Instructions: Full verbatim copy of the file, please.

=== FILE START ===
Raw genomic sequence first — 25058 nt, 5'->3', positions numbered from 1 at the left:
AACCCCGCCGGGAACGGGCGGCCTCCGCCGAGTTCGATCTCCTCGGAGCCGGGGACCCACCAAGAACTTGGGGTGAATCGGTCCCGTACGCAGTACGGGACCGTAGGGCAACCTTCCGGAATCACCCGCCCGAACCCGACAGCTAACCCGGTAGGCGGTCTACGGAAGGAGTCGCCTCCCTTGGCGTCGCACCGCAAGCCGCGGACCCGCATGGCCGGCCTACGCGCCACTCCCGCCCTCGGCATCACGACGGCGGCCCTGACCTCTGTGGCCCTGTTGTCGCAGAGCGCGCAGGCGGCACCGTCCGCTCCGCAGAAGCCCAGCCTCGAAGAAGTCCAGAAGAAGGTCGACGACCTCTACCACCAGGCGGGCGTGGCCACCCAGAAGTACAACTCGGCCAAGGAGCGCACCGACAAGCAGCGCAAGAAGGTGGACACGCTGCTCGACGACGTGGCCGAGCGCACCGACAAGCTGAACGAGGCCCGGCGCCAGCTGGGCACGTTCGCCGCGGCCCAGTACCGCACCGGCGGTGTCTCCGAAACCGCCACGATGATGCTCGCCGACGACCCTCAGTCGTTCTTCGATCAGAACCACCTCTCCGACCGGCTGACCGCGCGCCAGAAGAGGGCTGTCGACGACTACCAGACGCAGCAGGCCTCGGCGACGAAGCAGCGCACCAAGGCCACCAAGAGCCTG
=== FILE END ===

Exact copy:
Raw genomic sequence first — 25058 nt, 5'->3', positions numbered from 1 at the left:
AACCCCGCCGGGAACGGGCGGCCTCCGCCGAGTTCGATCTCCTCGGAGCCGGGGACCCACCAAGAACTTGGGGTGAATCGGTCCCGTACGCAGTACGGGACCGTAGGGCAACCTTCCGGAATCACCCGCCCGAACCCGACAGCTAACCCGGTAGGCGGTCTACGGAAGGAGTCGCCTCCCTTGGCGTCGCACCGCAAGCCGCGGACCCGCATGGCCGGCCTACGCGCCACTCCCGCCCTCGGCATCACGACGGCGGCCCTGACCTCTGTGGCCCTGTTGTCGCAGAGCGCGCAGGCGGCACCGTCCGCTCCGCAGAAGCCCAGCCTCGAAGAAGTCCAGAAGAAGGTCGACGACCTCTACCACCAGGCGGGCGTGGCCACCCAGAAGTACAACTCGGCCAAGGAGCGCACCGACAAGCAGCGCAAGAAGGTGGACACGCTGCTCGACGACGTGGCCGAGCGCACCGACAAGCTGAACGAGGCCCGGCGCCAGCTGGGCACGTTCGCCGCGGCCCAGTACCGCACCGGCGGTGTCTCCGAAACCGCCACGATGATGCTCGCCGACGACCCTCAGTCGTTCTTCGATCAGAACCACCTCTCCGACCGGCTGACCGCGCGCCAGAAGAGGGCTGTCGACGACTACCAGACGCAGCAGGCCTCGGCGACGAAGCAGCGCACCAAGGCCACCAAGAGCCTG